The contents of a charge which are must are as follows:
- The title of the offence with which the accused is charged. For instance, if the act is of stealing, the exact title as used in Indian Penal Code must be stated, i.e. “theft”.
- After the title of the offence, the offence must be described by explaining the act that constitutes the offence. For instance, the offence is “theft” committed by stealing the properties of ‘A’.
- The charge-sheet must define and explain the elements of the offence with which the accused is charged with. Every offence has been defined the IPC or other relevant laws and there are certain essential ingredients to be proved. The charge-sheet must mention them. For instance, for the offence of theft elements are, ‘taking property out of the possession of its lawful owner’ and ‘with a dishonest intention’.
- Then the Magistrate must remember that the accused is a layman and may not be acquainted with the law and provisions of law. Hence, the charge must contain the name of the law and the relevant provision number.
- Next, are the substantive requirements that need to be conformed to. It means if there are any exceptions to the elements mentioned before or any defence is allowed to the accused. For instance, if the property is taken out of the possession of its lawful owner to protect it from damage, it is not theft.
- The Magistrate shall make a note to the effect that all the essential requirements of the offence were fulfilled in the case by the acts if the accused person(s). The Magistrate shall further explain the facts under what the elements have been fulfilled. For instance, at the time of the offence, ‘A’ was seen by B’s neighbour entering B’s house proves that A was at the place of crime.
- The charge shall also be accompanied by an averment stating any prior conviction or any recidivism that the accused is liable because of which he is entitled to severe punishment. This enables the trial court to proceed with the trial quickly and easily.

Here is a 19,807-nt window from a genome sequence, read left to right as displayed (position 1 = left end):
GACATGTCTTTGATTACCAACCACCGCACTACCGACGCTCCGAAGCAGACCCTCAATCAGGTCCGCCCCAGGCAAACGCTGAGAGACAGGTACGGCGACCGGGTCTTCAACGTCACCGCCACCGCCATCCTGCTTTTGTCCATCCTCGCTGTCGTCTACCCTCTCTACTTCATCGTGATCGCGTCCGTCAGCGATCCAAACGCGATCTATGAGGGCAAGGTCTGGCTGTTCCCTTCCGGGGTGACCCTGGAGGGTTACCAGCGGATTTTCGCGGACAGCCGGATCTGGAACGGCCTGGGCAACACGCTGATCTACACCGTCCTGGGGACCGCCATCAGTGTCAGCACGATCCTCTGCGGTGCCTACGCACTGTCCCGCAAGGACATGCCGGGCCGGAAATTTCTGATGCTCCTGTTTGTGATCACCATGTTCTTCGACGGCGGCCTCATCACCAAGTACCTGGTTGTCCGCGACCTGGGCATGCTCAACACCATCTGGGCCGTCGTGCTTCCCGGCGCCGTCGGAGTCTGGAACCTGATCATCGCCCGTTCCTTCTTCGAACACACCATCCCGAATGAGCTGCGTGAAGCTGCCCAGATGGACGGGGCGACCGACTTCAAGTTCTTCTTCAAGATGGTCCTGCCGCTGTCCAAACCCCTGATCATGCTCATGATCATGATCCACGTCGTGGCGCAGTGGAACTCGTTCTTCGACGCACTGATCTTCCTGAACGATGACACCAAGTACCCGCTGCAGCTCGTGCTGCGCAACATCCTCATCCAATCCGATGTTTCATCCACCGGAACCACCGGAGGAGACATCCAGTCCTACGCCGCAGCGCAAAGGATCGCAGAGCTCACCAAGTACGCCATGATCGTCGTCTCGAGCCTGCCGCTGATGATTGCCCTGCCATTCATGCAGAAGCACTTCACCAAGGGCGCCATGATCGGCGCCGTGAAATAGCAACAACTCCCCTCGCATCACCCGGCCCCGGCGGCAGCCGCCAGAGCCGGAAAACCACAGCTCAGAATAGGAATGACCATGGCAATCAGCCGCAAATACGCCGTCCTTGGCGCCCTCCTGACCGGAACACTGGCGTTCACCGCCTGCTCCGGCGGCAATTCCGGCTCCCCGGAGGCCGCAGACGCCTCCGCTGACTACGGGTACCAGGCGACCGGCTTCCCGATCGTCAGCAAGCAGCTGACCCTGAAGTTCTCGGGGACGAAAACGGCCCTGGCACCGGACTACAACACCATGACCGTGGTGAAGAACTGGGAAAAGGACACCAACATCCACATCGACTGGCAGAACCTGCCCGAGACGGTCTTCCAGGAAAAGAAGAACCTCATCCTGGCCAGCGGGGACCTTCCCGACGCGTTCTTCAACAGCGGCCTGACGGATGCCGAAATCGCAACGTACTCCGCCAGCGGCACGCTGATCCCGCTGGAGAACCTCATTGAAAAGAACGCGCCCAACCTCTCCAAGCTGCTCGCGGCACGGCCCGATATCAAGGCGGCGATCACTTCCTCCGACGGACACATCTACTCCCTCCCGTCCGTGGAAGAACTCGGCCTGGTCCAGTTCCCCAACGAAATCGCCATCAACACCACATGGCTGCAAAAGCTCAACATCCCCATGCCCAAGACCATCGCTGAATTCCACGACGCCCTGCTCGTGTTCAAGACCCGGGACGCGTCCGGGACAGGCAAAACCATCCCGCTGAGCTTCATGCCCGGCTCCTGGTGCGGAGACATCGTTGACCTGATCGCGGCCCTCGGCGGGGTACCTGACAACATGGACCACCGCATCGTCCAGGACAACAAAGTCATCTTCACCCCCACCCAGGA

- The charge should also contain the particulars, i.e. details of the time when and the place where the offence is alleged to be committed. In a criminal trial time and place are extremely momentous. If the accused person can show his presence at a different place at the same time, he can successfully claim the plea of alibi. Hence, time and place are essential.
- Further, the person or the thing against which the offence is alleged to be committed by the accused shall also be included. Detail of the person affected assists in establishing the identity of the accused and any motive for the commission of an offence.
- In case the offence charged is in the nature of misappropriation or criminal breach of trust or any offence where the actual amount of money lost cannot be ascertained, a gross or approximate amount of loss will satisfy the requirement.
- Lastly, if even after specifying all the above ingredients, the Magistrate feels that the offence is of such a nature that the accused may not be able to understand the charges, he may as he deems necessary to explain the offence in his terms so as to give full and accurate knowledge to the accused about the offence.
Errors in Charge and its Effect
When any of the particular is not mentioned or not sufficiently mentioned in the charge-sheet, this causes an error in the charge. However, Section 215 states that any error in the charge shall not vitiate the trial or affect the proceeding in any manner.
In Tulsi Ram and ors. v. State of Uttar Pradesh, under para 12, the court was thinking about these parts of the issue and clarified that a grumbling about the charge was never raised at any prior stage and the Hon’ble Judges arrived at the resolution that the charge was completely comprehended by the appellants all things considered and they never griped at the suitable stage that they were confounded or baffled by the charge. The tragic thing is valid here. Consequently, the Court wouldn’t acknowledge any complaint identifying with a mistake in the confining of the charge.
- N. Chandrasekharan Pillai, R.V. Kelkar’s Criminal Procedure (6th ed. 2014).
- Ratanlal & Dhirajlal, Commentary on the Code of Criminal Procedure (18th ed. 2006).
 V.C. Shukla v. State, AIR 1980 SC 962.
 Tulsi Ram and Ors. v. State of Uttar Pradesh, AIR 1954 SC 194.